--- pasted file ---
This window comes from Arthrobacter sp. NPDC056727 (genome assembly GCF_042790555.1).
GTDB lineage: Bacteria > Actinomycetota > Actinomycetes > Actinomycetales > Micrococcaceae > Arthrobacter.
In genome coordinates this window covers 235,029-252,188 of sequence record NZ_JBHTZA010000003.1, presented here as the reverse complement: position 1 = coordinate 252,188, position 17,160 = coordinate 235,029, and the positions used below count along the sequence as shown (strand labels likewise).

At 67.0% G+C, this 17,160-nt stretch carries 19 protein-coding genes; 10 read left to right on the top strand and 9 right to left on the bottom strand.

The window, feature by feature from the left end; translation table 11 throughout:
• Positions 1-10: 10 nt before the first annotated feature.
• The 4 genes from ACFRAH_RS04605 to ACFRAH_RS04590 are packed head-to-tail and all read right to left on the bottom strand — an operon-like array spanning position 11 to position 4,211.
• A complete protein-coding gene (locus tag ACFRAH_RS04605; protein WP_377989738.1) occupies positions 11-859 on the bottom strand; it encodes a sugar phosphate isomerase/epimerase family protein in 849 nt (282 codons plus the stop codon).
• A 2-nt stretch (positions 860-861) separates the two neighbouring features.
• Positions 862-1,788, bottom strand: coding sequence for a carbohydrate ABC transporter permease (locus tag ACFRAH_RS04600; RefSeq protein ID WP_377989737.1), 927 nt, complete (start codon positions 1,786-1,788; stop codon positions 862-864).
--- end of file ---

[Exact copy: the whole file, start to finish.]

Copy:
This window comes from Arthrobacter sp. NPDC056727 (genome assembly GCF_042790555.1).
GTDB lineage: Bacteria > Actinomycetota > Actinomycetes > Actinomycetales > Micrococcaceae > Arthrobacter.
In genome coordinates this window covers 235,029-252,188 of sequence record NZ_JBHTZA010000003.1, presented here as the reverse complement: position 1 = coordinate 252,188, position 17,160 = coordinate 235,029, and the positions used below count along the sequence as shown (strand labels likewise).

At 67.0% G+C, this 17,160-nt stretch carries 19 protein-coding genes; 10 read left to right on the top strand and 9 right to left on the bottom strand.

The window, feature by feature from the left end; translation table 11 throughout:
• Positions 1-10: 10 nt before the first annotated feature.
• The 4 genes from ACFRAH_RS04605 to ACFRAH_RS04590 are packed head-to-tail and all read right to left on the bottom strand — an operon-like array spanning position 11 to position 4,211.
• A complete protein-coding gene (locus tag ACFRAH_RS04605; protein WP_377989738.1) occupies positions 11-859 on the bottom strand; it encodes a sugar phosphate isomerase/epimerase family protein in 849 nt (282 codons plus the stop codon).
• A 2-nt stretch (positions 860-861) separates the two neighbouring features.
• Positions 862-1,788, bottom strand: coding sequence for a carbohydrate ABC transporter permease (locus tag ACFRAH_RS04600; RefSeq protein ID WP_377989737.1), 927 nt, complete (start codon positions 1,786-1,788; stop codon positions 862-864).